Monday, 6 September 2010
In the last post I was talking a little bit about ideas. Children's publishing is very plot-orientated - for very good reasons - but it is how that plot or idea is delivered that separates one writer from another. Give the very same plot outline to ten different writers and you well get ten different books. The better the writers are, the more different those books will be.
I have written quite a lot of work that has been fast-paced and has a lot of action and even violence in it. The stories in the Tales of Terror series are very different. They are altogether more quiet. There are sequences of fast action and violence, but they happen in bursts and erupt from a relative stillness.
I had written, as I said yesterday, quite a lot of historical fiction before I wrote these books. I began writing them as contemporary stories, but quickly came to the conclusion that they would be better in almost every case if they were sent into the past, just as I had found that even though I had originally devised them with adult protagonists, changing those to children made the stories scarier. Setting them in the past meant poor lighting and bored children - a very scary combination.
But I was determined that these would not simply be historical fiction. Rather than being set in any specific year, they are really set in the world of Victorian and Edwardian ghost stories, or at least my memory of them. But at the same time I did not want them to be pastiches. If the effect was too contrived it might get in the way and I wanted my reader to lose themselves in the story. I simply knew that I liked a particular kind of literary ghost story and knew that I wanted to see if I do something similar. There is a stuffy, rainy Sunday afternoon mood to many English creepy stories that I particularly wanted to emulate.
The Victorian/Edwardian setting also presents plot possibilities of course. Children can be more believably left to roam and get into difficulties, for one thing. But there are specific historical things too. The Victorian obsession with spiritualism and mediums provided the background for the seance in The Un-Door.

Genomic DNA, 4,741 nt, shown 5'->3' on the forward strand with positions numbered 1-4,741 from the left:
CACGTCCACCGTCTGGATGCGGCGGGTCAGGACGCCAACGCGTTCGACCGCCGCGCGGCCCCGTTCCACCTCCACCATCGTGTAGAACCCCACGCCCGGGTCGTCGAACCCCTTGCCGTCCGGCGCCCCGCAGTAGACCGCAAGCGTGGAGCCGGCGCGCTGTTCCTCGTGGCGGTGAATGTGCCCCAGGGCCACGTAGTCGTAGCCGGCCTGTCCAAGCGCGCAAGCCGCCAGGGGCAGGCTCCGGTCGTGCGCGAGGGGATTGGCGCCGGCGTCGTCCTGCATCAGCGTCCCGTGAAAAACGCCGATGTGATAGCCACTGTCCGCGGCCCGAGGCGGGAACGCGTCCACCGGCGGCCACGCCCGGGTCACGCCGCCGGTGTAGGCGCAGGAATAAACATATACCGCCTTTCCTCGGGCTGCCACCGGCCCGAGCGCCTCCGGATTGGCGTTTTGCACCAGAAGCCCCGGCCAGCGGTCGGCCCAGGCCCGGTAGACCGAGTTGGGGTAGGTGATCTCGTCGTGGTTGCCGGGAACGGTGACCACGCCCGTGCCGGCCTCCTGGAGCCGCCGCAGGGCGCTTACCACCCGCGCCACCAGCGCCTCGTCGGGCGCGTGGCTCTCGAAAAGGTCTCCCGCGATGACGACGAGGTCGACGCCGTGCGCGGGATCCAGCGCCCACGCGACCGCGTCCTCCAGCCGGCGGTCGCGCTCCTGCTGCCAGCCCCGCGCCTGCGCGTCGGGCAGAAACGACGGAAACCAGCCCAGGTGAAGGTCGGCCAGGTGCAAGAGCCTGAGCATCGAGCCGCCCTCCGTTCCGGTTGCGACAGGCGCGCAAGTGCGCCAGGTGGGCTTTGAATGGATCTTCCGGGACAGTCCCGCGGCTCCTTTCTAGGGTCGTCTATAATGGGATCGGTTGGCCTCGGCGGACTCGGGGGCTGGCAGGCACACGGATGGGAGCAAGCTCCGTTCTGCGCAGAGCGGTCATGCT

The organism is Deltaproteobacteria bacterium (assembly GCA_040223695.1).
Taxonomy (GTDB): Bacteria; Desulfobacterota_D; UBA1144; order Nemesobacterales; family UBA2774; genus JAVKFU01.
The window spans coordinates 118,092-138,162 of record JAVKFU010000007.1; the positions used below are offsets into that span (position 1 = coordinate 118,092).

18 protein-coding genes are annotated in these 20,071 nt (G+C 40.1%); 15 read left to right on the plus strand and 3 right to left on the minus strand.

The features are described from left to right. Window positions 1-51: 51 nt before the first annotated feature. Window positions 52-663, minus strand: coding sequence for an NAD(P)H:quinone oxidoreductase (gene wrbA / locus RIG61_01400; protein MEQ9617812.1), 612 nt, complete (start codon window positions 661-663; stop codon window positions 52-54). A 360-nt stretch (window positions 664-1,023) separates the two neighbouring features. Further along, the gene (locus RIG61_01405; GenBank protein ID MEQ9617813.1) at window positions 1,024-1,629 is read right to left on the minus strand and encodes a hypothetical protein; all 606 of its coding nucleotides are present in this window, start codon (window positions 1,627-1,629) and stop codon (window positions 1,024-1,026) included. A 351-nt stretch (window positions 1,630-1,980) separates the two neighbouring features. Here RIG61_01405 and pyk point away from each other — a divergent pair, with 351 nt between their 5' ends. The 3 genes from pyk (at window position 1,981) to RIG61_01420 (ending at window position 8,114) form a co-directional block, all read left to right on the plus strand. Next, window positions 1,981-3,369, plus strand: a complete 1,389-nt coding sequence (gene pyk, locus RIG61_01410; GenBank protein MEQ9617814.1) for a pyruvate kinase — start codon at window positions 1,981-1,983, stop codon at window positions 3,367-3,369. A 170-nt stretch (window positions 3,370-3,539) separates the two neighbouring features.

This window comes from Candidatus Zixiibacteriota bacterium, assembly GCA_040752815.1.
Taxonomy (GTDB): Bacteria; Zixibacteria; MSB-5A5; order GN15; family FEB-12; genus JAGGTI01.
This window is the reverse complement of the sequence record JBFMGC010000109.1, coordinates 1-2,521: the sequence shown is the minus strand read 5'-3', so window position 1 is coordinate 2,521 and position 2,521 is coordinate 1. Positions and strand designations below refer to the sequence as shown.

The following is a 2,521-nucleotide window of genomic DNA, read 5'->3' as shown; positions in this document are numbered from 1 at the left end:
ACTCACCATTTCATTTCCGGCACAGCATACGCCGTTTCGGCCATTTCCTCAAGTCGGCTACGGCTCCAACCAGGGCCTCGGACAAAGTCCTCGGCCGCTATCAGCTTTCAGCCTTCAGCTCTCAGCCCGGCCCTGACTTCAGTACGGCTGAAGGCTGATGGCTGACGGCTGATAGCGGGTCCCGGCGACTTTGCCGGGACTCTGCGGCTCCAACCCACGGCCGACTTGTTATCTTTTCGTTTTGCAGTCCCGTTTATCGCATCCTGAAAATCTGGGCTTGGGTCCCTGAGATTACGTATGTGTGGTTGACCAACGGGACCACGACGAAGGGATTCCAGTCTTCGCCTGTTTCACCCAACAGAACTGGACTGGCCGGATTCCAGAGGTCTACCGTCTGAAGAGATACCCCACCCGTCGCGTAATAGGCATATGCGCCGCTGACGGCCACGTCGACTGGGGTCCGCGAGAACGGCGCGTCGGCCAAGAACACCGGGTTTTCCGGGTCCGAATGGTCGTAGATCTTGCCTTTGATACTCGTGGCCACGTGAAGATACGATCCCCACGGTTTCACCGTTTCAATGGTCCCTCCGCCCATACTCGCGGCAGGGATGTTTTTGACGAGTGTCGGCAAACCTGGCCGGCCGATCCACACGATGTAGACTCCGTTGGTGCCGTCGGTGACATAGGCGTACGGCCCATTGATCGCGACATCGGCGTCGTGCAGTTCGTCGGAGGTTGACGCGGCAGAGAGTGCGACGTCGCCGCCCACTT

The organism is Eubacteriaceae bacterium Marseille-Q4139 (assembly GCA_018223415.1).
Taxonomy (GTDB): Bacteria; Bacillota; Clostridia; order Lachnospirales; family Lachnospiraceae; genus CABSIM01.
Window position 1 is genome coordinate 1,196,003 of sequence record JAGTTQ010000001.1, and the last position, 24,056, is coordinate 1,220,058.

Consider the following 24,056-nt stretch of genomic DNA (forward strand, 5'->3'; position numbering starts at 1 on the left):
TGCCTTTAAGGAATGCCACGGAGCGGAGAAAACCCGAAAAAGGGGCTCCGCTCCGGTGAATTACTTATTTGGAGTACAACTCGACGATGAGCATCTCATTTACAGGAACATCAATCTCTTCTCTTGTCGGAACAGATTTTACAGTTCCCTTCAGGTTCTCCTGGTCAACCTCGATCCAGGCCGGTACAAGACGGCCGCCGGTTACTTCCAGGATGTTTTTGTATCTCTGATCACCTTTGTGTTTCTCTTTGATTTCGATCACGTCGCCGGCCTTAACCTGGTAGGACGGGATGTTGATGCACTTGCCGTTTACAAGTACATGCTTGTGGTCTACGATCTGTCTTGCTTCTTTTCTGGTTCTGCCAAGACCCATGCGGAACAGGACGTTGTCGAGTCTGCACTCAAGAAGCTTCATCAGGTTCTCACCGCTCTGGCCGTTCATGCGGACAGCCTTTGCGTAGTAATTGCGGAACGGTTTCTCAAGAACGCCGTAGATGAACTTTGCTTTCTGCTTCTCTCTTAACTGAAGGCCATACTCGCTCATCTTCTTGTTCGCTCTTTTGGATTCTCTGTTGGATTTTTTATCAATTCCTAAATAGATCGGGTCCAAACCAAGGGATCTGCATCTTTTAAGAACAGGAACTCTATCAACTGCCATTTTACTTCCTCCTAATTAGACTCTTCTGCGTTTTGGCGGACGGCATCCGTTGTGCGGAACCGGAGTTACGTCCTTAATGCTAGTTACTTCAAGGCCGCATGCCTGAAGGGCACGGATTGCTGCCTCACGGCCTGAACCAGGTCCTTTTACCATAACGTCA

I have shied away from using the term 'ghost story' to describe my work or the work of others. Even someone like M R James seems a bit constrained by the confines of that term. His stories have a supernatural element to them - but 'ghost' often seems too simple (or gentle) a word to describe it. Saki - another writer that was very much on my mind when I was writing these stories - wrote many strange and uncanny stories, but I'm struggling to think of one where an actual ghost makes an appearance.
When I do write about ghosts I do not assume them to be the floaty, glow-in-the dark creatures of cartoons and bad movies. I am much more interested in the idea that they might simply go unnoticed among the living and that they themselves might not even realise that they were not alive.
The Un-Door, as I have already said, has a seance at its heart. Harry Houdini visited so-called mediums and psychics after the death of his mother and was disgusted to see the crude tricks they employed to fool their clients. Houdini was a master illusionist himself and was not so easily fooled. He set out on a quest to expose these charlatans and fakers. My story features a couple that Houdini would have enjoyed making fools of.
I can't say too much more about The Un-Door without spoiling it for anyone who has not read it yet. But I will say that the idea of the faceless china doll goes back - I think - to watching Hush, Hush, Sweet Charlotte in my teens. There is a sequence in that movie in which faceless dancers fill a ballroom and for some reason I found that idea very unsettling. I still do, remembering it now.
I hope I managed to pass on some of that unease.